Introduced by the "real" President Huddleston, Tom Gounley reveals his Twitter identity at the 2012 Last Hurrah Lobster Bake. Photo: Mike Ross
Majors: English/journalism and environmental conservation studies
Hometown: Newport News, Virginia
Q: What are your post-graduate plans?
A: I'm moving halfway across the country and taking on a role as the social media specialist for the Springfield (Missouri) News-Leader. I'll be managing social media accounts, working on increasing audience engagement and doing a little writing as well. I'm excited to get to continue to play in the social media realm.
Q: When did you start the @PrezHuddleston Twitter account?
A: I started the account at 2 a.m. on March 8, 2011. We were just wrapping up a production night at The New Hampshire (TNH).
Q: Where did you get the idea to create the account?
A: In the months before, I had been following @MayorEmanuel, the parody Twitter account created by Dan Sinker while Rahm Emanuel was running for mayor of Chicago. I was amazed at how it took satire to a new level and onto a new platform. Additionally, it had long been a running joke at TNH that I should create a parody account for Mark Huddleston, largely because I followed his actual Twitter account so closely.
Q: How did you keep it a secret for so long?
A: I knew that it was best for the account; things wouldn't have been the same if people knew. It would have been like knowing the secret behind the magic trick. Even though people knew there was a student behind it, they want to believe that there wasn't. I didn't want to deny that from them. But I did want credit for everything at the end, obviously.
Q: Did anyone know you were the man behind Fake Prez?
A: All of the editors at TNH knew, and all the students I studied abroad with in New Zealand during the fall did as well. If you asked any of them, you'd probably find that I talked about the account all the time - far more often than they wanted to hear about it.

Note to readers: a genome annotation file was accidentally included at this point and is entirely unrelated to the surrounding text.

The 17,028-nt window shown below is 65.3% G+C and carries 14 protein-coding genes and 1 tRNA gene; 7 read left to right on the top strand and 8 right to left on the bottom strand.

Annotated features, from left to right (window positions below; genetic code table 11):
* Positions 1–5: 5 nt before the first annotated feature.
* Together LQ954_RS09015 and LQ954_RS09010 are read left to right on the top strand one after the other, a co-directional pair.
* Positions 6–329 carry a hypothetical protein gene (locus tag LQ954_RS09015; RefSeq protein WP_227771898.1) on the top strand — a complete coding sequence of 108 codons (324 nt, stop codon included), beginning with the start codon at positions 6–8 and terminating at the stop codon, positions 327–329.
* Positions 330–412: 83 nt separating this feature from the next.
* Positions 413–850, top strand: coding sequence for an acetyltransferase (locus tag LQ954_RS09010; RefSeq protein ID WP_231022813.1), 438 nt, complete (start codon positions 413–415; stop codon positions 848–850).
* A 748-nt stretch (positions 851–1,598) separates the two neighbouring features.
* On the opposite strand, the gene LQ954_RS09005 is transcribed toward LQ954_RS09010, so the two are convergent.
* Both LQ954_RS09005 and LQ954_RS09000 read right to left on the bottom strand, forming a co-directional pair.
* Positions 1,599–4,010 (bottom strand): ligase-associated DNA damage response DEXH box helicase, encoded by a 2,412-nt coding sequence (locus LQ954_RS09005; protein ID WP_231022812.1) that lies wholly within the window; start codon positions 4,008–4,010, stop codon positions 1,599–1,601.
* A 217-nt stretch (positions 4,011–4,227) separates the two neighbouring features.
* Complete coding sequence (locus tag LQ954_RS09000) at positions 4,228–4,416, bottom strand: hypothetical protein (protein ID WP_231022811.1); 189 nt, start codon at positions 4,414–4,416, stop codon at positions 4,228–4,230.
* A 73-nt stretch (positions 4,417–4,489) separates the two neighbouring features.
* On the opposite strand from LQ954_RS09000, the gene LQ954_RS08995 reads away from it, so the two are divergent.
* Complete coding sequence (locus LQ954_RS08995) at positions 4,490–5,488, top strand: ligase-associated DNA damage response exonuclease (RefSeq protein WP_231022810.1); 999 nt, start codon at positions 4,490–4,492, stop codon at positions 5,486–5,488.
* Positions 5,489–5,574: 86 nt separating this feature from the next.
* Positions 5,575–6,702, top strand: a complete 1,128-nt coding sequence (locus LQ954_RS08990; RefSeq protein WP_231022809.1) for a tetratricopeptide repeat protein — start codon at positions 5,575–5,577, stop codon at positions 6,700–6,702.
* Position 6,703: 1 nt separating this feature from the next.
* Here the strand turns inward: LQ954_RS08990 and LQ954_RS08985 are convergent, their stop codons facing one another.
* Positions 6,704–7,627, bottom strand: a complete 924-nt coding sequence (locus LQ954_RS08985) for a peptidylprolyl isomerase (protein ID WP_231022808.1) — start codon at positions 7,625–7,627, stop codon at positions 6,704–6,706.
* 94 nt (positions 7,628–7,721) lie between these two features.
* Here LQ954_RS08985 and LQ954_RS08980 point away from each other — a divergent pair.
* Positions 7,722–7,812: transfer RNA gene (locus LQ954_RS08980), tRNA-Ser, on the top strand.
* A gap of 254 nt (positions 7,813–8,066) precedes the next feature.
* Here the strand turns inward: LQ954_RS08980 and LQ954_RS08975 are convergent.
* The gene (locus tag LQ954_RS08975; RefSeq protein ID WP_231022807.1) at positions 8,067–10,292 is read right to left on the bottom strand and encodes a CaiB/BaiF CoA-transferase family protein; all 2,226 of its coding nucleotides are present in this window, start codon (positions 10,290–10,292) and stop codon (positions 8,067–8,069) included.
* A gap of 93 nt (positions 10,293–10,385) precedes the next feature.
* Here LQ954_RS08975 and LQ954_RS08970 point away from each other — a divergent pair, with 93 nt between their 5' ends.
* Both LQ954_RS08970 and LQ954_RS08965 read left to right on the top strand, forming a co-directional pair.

Tom Gounley, aka "Fake Mark Huddleston," meets the real President Huddleston during the video shoot for the 2012 Senior Gift campaign. Watch the video.
Q: Were you surprised by how much attention it got?
A: Absolutely. I set out to be successful, but I definitely didn't expect to read about the account in USA Today and the Washington Post, or to have local media coverage of the day I revealed my identity. I was amazed by how much people enjoyed it.
Q: How many followers do you have?
A: As of Sunday, May 20 - the day after the account's last tweet - @PrezHuddleston has 2,932 followers. For comparison, @UofNH has 1,861, @MarkHuddleston has 1,545, and @tgounley (that's me) has 732.
Q: Will you miss being Fake Prez?
A: Definitely. I'll miss the immediate feedback when I put together a good tweet. I'll miss getting to see the UNH campus through the eyes of a character I created. But I'm not a big fan of people who pretend to be in college after they graduate. I thought it best to go out on top.
Q: Did you ever feel overwhelmed by being Fake Prez?
A: No. Some days I had a lot of ideas, so I tweeted a lot. Some days I had no ideas, so I didn't tweet at all. There was no schedule, no pressure.
Q: Were you surprised that the real President Huddleston was such a good sport?
A: From his personal tweets, I knew he had a self-deprecating sense of humor, so I kind of expected him to go along with it like he did. I'm glad he did; I think he further endeared himself to the student body. I hope he resumes tweeting a little more frequently.
Q: What was your favorite tweet?
A: That is like asking a parent to pick their favorite child. I have no idea.
Q: Who else would you like to create a "fake" account for?
A: I don't have any immediate plans for my next fake account, but having succeeded on the local level, I would love to create an account that has national prominence.
Q: Talk about how you used Twitter as the Meat House joggler.
A: I planned a long time ago to run the Boston Marathon on April 16 while juggling, and I knew from "joggling" around the UNH campus early this spring that people tended to tweet about me. As a result, I decided to get a Twitter hashtag temporarily tattooed on my chest, so that spectators could tweet about my progress and turn the race into a social media experiment. I was sponsored by The Meat House, where I was interning at the time, so the hashtag was #MeatHouseJoggler. It managed to create a lot of buzz, which was cool.